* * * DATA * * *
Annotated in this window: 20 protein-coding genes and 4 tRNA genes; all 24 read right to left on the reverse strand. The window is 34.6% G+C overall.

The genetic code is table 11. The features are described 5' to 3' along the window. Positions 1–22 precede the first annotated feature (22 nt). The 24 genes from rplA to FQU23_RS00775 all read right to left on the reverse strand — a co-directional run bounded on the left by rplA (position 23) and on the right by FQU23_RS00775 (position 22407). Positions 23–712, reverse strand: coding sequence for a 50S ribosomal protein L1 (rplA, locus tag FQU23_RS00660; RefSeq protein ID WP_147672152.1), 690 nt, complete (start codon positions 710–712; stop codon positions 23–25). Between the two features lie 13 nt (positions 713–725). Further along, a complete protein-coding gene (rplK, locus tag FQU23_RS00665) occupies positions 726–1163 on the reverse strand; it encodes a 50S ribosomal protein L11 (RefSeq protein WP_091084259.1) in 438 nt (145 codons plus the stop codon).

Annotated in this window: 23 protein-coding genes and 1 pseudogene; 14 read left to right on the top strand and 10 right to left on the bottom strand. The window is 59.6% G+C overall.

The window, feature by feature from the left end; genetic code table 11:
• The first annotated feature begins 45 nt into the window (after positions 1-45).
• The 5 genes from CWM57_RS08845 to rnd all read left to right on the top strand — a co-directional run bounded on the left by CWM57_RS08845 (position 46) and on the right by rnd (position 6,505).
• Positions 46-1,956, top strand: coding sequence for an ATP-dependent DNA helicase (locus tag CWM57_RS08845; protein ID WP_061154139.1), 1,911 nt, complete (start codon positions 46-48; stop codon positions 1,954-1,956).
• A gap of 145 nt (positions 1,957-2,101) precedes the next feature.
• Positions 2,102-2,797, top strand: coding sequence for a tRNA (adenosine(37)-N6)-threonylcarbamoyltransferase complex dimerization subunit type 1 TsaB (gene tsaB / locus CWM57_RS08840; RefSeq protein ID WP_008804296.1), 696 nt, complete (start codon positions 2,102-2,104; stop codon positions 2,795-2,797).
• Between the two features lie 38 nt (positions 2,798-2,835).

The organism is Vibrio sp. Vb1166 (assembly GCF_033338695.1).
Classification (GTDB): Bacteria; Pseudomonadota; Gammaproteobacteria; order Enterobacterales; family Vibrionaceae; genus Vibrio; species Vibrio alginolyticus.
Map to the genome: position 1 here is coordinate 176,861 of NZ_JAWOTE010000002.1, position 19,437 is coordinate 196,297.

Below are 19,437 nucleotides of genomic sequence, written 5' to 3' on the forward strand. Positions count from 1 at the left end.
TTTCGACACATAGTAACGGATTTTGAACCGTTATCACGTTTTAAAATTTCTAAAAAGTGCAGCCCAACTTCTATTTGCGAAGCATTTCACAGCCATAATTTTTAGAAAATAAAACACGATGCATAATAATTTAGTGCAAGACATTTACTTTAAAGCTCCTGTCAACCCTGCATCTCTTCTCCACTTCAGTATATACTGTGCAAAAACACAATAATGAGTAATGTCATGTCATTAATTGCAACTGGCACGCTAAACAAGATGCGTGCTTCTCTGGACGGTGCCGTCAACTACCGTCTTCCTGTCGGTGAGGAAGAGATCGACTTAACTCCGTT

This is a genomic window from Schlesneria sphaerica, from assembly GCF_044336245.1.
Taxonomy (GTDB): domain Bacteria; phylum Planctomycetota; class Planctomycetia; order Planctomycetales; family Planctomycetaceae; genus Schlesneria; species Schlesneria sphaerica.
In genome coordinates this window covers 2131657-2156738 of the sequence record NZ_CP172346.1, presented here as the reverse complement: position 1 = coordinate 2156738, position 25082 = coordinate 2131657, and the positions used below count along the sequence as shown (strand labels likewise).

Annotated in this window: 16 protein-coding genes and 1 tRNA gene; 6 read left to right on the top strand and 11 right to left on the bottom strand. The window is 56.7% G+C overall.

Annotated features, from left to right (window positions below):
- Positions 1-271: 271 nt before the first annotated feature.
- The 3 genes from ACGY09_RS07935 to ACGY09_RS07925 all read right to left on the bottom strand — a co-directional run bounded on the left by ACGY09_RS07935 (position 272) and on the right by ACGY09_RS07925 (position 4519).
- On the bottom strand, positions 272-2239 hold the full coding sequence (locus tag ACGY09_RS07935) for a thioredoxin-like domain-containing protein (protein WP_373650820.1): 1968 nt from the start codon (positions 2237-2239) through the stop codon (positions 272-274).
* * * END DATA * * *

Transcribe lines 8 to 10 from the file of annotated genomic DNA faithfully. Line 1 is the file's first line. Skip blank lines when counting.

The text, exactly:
• A gap of 145 nt (positions 1,957-2,101) precedes the next feature.
• Positions 2,102-2,797, top strand: coding sequence for a tRNA (adenosine(37)-N6)-threonylcarbamoyltransferase complex dimerization subunit type 1 TsaB (gene tsaB / locus CWM57_RS08840; RefSeq protein ID WP_008804296.1), 696 nt, complete (start codon positions 2,102-2,104; stop codon positions 2,795-2,797).
• Between the two features lie 38 nt (positions 2,798-2,835).